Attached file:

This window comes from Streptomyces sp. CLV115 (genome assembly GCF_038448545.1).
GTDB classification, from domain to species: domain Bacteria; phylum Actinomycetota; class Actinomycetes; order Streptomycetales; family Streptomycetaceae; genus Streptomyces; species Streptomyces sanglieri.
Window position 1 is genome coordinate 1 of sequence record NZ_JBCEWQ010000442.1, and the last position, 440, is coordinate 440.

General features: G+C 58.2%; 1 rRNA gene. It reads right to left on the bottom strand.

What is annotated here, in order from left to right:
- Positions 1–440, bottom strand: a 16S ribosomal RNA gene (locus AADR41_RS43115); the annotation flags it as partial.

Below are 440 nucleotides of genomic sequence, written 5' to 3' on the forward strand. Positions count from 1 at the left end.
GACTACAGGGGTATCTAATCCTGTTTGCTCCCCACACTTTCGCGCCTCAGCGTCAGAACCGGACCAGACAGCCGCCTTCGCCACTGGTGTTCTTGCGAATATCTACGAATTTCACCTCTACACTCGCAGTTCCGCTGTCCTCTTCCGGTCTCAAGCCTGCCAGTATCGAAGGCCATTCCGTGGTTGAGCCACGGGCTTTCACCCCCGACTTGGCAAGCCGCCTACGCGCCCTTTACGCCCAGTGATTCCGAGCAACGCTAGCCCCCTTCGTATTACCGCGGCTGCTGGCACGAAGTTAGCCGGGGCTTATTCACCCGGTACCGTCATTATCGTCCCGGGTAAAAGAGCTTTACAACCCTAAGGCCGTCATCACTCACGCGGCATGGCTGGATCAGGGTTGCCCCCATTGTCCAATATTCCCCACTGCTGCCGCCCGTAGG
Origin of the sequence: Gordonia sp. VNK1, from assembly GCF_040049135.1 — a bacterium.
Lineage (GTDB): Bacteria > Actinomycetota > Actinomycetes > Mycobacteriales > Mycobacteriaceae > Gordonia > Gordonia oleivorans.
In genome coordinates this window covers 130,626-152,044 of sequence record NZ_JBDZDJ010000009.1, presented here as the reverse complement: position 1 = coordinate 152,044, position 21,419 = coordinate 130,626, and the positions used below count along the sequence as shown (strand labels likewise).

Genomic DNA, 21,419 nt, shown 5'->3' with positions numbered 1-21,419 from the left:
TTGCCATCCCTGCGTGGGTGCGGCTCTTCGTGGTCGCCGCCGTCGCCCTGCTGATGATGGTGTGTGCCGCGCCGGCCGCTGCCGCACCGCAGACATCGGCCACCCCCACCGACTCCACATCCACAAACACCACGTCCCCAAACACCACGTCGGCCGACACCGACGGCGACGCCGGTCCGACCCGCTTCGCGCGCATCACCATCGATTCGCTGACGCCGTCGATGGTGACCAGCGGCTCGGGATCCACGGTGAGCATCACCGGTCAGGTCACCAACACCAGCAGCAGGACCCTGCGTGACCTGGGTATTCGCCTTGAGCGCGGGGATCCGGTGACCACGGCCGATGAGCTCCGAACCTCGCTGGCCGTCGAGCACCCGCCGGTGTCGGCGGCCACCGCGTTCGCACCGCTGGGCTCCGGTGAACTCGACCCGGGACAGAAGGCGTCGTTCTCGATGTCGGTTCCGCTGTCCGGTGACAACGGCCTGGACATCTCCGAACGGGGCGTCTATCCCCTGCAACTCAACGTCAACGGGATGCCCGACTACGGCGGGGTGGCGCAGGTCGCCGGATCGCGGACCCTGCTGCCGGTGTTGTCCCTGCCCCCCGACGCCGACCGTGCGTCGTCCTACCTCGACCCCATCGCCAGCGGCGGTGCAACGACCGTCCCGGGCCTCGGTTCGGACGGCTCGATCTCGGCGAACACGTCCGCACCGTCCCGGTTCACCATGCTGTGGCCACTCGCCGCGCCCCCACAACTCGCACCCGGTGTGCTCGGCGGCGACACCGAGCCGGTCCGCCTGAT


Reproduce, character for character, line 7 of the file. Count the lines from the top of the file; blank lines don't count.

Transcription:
Below are 440 nucleotides of genomic sequence, written 5' to 3' on the forward strand. Positions count from 1 at the left end.